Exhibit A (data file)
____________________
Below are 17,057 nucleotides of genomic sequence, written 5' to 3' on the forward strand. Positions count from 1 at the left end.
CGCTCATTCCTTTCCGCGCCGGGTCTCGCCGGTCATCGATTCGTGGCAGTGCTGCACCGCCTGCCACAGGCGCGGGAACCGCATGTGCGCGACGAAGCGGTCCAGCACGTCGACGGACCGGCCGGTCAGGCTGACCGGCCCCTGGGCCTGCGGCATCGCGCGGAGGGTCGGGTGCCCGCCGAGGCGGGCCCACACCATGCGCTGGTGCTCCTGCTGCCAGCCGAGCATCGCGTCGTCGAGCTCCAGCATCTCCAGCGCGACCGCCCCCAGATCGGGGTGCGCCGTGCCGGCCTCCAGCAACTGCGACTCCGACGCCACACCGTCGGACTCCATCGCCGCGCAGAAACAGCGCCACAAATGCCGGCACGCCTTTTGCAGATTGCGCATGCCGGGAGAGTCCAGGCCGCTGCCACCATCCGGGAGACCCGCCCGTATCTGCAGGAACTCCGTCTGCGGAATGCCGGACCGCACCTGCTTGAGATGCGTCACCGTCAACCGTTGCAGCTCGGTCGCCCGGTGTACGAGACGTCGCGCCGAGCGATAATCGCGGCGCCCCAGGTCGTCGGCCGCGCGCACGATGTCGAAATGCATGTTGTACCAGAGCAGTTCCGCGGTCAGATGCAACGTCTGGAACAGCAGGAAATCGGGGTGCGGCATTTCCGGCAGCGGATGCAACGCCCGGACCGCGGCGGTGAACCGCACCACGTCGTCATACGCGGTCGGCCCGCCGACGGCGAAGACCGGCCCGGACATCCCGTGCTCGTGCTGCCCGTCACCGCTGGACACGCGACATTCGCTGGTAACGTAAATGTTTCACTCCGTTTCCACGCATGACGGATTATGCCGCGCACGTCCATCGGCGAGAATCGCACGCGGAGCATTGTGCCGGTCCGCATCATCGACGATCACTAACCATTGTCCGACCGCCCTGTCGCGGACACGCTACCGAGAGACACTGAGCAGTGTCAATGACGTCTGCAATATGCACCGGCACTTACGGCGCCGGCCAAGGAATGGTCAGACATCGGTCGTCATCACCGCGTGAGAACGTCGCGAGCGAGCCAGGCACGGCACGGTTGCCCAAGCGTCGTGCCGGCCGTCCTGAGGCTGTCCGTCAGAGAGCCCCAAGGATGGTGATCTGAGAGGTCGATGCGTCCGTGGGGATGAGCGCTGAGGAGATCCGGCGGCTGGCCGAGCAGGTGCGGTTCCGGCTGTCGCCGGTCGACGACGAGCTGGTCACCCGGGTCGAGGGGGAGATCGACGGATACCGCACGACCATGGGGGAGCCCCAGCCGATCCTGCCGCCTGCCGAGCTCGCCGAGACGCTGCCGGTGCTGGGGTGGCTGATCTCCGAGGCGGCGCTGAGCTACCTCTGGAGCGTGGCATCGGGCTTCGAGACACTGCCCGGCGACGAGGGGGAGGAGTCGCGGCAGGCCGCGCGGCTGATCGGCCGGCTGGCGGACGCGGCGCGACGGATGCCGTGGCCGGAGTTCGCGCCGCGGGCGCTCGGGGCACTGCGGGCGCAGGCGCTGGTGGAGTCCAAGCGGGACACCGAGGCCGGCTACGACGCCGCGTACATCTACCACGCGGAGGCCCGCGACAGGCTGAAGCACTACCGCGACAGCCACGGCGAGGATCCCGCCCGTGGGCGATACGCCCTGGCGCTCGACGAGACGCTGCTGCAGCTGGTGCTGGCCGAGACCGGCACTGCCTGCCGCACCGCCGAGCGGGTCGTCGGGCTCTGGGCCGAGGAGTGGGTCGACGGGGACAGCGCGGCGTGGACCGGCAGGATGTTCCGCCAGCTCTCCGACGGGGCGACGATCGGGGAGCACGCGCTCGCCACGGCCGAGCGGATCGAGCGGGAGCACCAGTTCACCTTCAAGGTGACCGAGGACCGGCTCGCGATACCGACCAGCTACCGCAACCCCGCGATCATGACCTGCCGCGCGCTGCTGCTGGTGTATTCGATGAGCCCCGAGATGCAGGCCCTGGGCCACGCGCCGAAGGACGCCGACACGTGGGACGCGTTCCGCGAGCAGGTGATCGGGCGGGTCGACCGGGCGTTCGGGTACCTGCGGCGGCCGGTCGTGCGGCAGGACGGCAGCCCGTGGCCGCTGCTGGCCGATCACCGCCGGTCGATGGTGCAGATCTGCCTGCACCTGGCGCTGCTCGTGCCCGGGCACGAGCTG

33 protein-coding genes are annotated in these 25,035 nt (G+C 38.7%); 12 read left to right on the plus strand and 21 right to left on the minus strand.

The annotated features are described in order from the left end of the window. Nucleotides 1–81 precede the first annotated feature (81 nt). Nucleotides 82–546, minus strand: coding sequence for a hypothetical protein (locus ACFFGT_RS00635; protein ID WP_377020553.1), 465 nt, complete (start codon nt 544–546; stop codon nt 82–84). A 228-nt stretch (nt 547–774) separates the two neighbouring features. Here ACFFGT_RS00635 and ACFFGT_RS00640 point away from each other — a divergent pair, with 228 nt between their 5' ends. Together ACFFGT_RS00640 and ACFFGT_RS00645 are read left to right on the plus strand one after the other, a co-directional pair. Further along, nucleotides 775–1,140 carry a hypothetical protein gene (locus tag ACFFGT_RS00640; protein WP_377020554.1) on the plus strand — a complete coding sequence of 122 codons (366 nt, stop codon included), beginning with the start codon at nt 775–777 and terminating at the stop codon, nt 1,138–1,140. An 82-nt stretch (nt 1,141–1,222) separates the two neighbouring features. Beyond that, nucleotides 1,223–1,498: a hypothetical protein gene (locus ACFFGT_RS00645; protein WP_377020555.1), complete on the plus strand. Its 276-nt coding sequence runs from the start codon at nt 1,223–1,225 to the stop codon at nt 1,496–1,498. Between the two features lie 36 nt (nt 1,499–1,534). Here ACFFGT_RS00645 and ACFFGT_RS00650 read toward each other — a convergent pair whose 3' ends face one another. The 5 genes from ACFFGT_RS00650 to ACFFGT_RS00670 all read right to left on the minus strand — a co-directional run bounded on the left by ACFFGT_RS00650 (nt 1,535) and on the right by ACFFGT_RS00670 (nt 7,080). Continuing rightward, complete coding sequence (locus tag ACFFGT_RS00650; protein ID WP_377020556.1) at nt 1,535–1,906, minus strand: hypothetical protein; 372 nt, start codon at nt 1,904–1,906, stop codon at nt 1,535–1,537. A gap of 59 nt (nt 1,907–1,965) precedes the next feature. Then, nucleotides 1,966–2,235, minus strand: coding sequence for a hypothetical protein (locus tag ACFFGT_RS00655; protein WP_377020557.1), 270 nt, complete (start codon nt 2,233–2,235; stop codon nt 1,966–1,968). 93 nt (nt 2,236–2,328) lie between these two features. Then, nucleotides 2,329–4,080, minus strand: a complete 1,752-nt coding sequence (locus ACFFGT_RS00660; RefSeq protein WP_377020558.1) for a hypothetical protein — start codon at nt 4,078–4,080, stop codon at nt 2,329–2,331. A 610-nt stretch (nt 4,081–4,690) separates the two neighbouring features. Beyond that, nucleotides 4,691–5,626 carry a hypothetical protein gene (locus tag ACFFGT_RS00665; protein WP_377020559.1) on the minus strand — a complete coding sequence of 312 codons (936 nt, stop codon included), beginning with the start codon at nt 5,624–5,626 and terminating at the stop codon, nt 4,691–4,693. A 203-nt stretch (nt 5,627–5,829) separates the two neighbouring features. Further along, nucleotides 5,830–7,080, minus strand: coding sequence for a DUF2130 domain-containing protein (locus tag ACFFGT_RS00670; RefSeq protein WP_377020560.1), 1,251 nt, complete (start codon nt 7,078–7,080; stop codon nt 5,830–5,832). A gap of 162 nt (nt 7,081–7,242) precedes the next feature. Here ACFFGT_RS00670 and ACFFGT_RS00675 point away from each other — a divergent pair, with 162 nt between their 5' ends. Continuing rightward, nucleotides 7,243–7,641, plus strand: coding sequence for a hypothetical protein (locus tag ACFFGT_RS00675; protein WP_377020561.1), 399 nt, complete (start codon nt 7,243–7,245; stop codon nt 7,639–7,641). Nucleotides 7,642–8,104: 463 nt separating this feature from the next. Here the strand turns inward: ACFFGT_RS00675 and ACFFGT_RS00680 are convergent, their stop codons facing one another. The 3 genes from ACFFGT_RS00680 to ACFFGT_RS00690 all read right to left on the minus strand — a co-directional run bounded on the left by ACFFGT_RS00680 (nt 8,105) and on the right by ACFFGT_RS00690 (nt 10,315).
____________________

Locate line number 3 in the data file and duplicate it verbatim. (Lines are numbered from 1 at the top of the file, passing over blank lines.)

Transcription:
33 protein-coding genes are annotated in these 25,035 nt (G+C 38.7%); 12 read left to right on the plus strand and 21 right to left on the minus strand.